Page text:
Polycystic ovary syndrome is a condition that can affect a woman’s ability to produce ova or oocytes (eggs). PCOS is linked with higher levels of circulating insulin, which is also a characteristic in type 2 diabetes.
A study in 2012 reveals that the risk of type 2 diabetes for women with polycystic ovary syndrome was notably higher.
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What is Polycystic Ovary Syndrome?
PCOS or the syndrome affects women’s ovaries that further causes appearance of an abnormal number of cysts on the surface of the ovaries as well as decrease the ability to produce ova or oocytes that are responsible for fertilization with sperm.
Mainly the cysts are follicles which contain undeveloped eggs. It is also a condition of irregular release of eggs. In some women, PCOS may also prevent the release of eggs.
Having a higher than normal or activity level of male hormones is also a relatively common feature of the syndrome.
The syndrome is treatable with the help of a healthy lifestyle that includes healthy eating and daily exercise.
What are the Symptoms of PCOS?
There are several symptoms of PCOS which may include one or more of the following:
- Irregular or loss of periods
- Weight gain
- Hirsutism (excessive hair growth)
- Fertility problems
- Thinning of or loss of hair
How Common is Polycystic Ovary Syndrome?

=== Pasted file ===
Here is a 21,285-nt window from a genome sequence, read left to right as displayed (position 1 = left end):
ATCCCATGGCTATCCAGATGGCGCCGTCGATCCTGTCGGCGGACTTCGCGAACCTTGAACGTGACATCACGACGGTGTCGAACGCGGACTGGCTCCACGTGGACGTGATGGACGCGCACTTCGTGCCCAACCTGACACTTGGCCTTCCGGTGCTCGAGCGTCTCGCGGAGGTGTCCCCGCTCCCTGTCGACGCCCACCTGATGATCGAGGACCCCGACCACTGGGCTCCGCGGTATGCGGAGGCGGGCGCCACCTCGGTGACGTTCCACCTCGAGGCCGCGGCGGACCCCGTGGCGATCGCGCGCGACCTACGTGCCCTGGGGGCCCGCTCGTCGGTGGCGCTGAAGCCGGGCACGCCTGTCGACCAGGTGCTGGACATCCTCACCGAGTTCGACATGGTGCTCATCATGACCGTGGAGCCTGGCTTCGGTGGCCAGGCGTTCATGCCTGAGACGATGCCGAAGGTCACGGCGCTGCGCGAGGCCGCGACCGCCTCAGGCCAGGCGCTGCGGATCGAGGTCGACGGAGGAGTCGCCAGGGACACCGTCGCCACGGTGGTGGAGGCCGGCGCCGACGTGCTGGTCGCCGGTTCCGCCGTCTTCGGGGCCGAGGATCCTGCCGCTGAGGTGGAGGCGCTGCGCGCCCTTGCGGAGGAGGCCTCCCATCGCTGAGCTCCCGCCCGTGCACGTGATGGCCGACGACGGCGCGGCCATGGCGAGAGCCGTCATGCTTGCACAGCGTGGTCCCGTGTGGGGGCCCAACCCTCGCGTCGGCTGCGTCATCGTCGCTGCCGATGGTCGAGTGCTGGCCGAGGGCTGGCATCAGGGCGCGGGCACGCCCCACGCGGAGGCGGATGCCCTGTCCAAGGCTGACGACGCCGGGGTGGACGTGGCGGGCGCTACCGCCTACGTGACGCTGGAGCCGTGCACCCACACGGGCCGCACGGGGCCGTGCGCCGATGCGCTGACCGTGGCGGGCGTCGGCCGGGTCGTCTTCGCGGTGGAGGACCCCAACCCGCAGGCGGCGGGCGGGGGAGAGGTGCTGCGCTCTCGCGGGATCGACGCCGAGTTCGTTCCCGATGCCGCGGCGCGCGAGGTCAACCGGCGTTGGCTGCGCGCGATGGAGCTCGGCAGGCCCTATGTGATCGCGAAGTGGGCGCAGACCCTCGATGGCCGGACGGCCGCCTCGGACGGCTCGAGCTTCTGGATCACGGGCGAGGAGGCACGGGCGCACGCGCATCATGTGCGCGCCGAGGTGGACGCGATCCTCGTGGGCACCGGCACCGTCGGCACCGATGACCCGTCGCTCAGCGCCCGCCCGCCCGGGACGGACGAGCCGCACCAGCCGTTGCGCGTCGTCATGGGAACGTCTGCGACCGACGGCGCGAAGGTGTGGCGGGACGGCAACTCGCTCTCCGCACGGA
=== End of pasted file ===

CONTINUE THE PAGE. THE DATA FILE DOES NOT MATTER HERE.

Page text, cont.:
Well, several studies reveal that PCOS is a common condition affecting approximately 1 in 5 women at some stage in their lives.
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How Does Polycystic Ovary Syndrome Relate to Diabetes?
Some studies suggest that insulin resistance which can create an adverse reaction including the endocrine system and this all condition can also relate to the type 2 diabetes.
Basically, the type 2 diabetes has two conditions including when cells of the body become resistant to insulin or there is the production of an abnormal amount of insulin, and in some cases, both the situation can happen.
A report from the Centers for Disease Control and Prevention (CDC) which depict that approx over 30 million Americans have some form of diabetes.
Several studies have shown that type 2 diabetes is manageable or preventable through physical exercise and a proper diet, research shows that PCOS is a strong independent risk factor for developing diabetes.
Well, those women who experience PCOS in young adulthood are at higher risk for diabetes and later on may face fatal heart problems in life.
As we all know that there are several diseases that are connected with each other, one of this combination is polycystic ovary syndrome and diabetes. These both the diseases are somehow connected with overweight but with correct diet and daily exercise can prevent both the exercise.
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